Holy Cross Church, Burley, Rutland.
As part of my self-drawn up Fifty before Fifty challenge, I have decided to visit every church on the Churches Conservation Trust list. There are 341 in total (and until yesterday I think I had passed one and visited two). This is because I like a challenge, religious buildings are nearly always great examples of architecture (cos that’s where the money was) and I like travelling around the country to see what I can discover.
I first came across the Churches Conservation Trust when I was working in Esher in Surrey where, tucked away behind the High Street is this tiny little gem called St George’s Church of Tudor origins and with a pulpit and pew designed by Vanbrugh.
Then, while in York, Man and I came across a little alleyway inauspiciously stuck between Poundland and another shop that led to the amazing Medieval church of Holy Trinity Goodramgate, which has box pews and a stained glass window from 1490.
So, however, dull, boring and nerdy you may think I am, I don’t care, these are my challenges and I’m having fun :).
Yesterday we selected a little cluster of churches around Melton Mowbray and headed off to see what we could find.
The first thing I discovered was England’s smallest county – Rutland. It’s longest length north to south is only 18 miles and it’s widest 17 miles and it only has two towns, the county town of Oakham, which I have to admit I had never heard of, and Uppingham (nope, no bells ringing there either).
So another box is ticked. I also want to visit every county in the country (no, please don’t ask why … it’s my nerdiness again, although this is not on the Fifty before Fifty list).
Anyway, here is our little journey from yesterday.
We started off in Burley, just outside Oakham, where we found High Cross Church next to the Baroque estate of Burley-on-the-Hill. The church is believed to date from the late 1200s.
Stained glass window of High Cross Church.
It had an amazing stained glass window and a memorial to Lady Charlotte Finch who was a governess to the children of George III but, more interestingly, invented the wooden jigsaw puzzle – how cool is that?
Next stop was St Michael and All Angels at Edmonthorpe, Leicestershire, which is described as a medieval church with a battlemented tower.
The monument to Sir Roger Smith.
Inside was an amazing alabaster monument to the Smith family, including this three-tiered one to Sir Roger Smith who died in 1655.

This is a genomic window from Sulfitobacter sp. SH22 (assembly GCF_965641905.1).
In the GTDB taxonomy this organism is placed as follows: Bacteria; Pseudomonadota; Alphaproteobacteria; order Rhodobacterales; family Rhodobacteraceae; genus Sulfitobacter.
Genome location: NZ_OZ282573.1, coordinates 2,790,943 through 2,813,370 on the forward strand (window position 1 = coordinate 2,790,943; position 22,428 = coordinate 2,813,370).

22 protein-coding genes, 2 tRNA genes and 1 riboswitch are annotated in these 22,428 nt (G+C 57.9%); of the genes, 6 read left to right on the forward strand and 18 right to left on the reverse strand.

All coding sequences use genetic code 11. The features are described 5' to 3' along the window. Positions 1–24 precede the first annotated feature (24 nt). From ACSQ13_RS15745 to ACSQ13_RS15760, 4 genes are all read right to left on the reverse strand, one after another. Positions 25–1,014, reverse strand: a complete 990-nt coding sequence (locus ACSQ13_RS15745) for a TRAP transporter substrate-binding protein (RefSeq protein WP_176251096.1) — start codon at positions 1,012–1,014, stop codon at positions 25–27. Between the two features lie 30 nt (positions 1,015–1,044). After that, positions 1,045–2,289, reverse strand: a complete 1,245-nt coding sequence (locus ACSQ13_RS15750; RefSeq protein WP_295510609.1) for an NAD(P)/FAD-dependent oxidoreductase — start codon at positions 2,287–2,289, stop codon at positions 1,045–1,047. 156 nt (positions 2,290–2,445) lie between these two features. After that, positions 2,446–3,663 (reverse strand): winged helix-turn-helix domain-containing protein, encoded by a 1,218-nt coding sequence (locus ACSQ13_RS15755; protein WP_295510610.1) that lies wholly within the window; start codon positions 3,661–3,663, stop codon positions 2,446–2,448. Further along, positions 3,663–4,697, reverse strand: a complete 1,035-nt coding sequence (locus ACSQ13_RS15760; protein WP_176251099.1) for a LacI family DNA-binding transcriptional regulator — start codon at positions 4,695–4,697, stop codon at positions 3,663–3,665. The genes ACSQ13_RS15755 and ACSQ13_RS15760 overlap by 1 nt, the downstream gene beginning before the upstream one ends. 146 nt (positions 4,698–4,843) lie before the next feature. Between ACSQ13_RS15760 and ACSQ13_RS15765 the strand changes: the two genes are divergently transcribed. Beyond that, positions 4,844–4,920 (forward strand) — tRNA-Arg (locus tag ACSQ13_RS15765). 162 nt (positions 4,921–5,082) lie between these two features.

But I also found this memorial in the graveyard.
First World War memorial.
They might be brothers, or cousins, who knows? Whatever the relationship, this family lost Trooper WT Rawding of the 1st Lincolshire Yeomanry at just 20 years old, who was ‘accidentally drowned’ in 1915 and then three years later lost Private Bert Renshaw Rawding of the South Staffordshire Regiment at the same age. Killed in action and buried in France. So sad.
Just a mile up the road we found Wymondham WIndmill and stopped to climb to the top and take in the views (we also had coffee and a huge slice of coffee cake lol). Pretty place, but the windmill had no sails. Nice views though.
My sepia version of St Mary’s, Garthorpe.
Church number three was St Mary’s at Garthorpe. This one was closed. A note on the door said the key could be collected from the house next door but we didn’t want to bother them, so we had a quick scout round and found this lovely little sundial.
The sun dial at St Mary’s, Garthorpe.
The most modern of the churches we found yesterday was the 18th century Gothic revival church of St Mary Magdalene in the manicured grounds of Stapleford Park in Leicestershire.
Church of St Mary Magdelene, Stapleford.
This was bright and airy, the pews faced each other down either side of the aisle and it had the most magnificent monuments to the first Earl of Harborough and someone called Lord Sherrard.
Part of the memorial to the first Earl of Harborough.
Set into the floor in the middle of the aisle is a great brass, commemorating Geoffrey Sherrard, his wife Joan and their seven sons and seven daughters. I wanted to do a brass rubbing, but lacked the necessary equipment. It was a school trip when I was about nine or ten to do some brass rubbing that first got me interested in religious buildings and religion – although I do not consider myself to be religious, I am fascinated by religion.
But the marble reredos – an altarpiece or a screen or decoration behind the altar – was my favourite part of this church.
Blue John set into the marble reredos.
Designed by Richard Brown of Derby and installed in 1795, the arch and the decorative line at the top is set with Blue John. This rare, semi-precious stone has purple and brown streaks and is only found in one place in the world – a tor near Castleton in Derbyshire’s Peak District,
It is the stone in my engagement ring and various other pieces of jewellery Man has given me and I love it.
The reredos was created to give the impression of opulence.
Our final destination was another St Mary’s – in Brentingby, Leicestershire.
St Mary’s Church, Brentingby, Leicestershire, has been converted to a family home.
The saddle-backed tower and spire is the only part of the church that remains in the hands of the Churches Conservation Trust, the rest of the church has been converted into a family home. I wonder who is buried beneath them.
So there you have it, a whirlwind tour of five of the churches on my list – you do realise that means there are still 336 to share with you don’t you? :)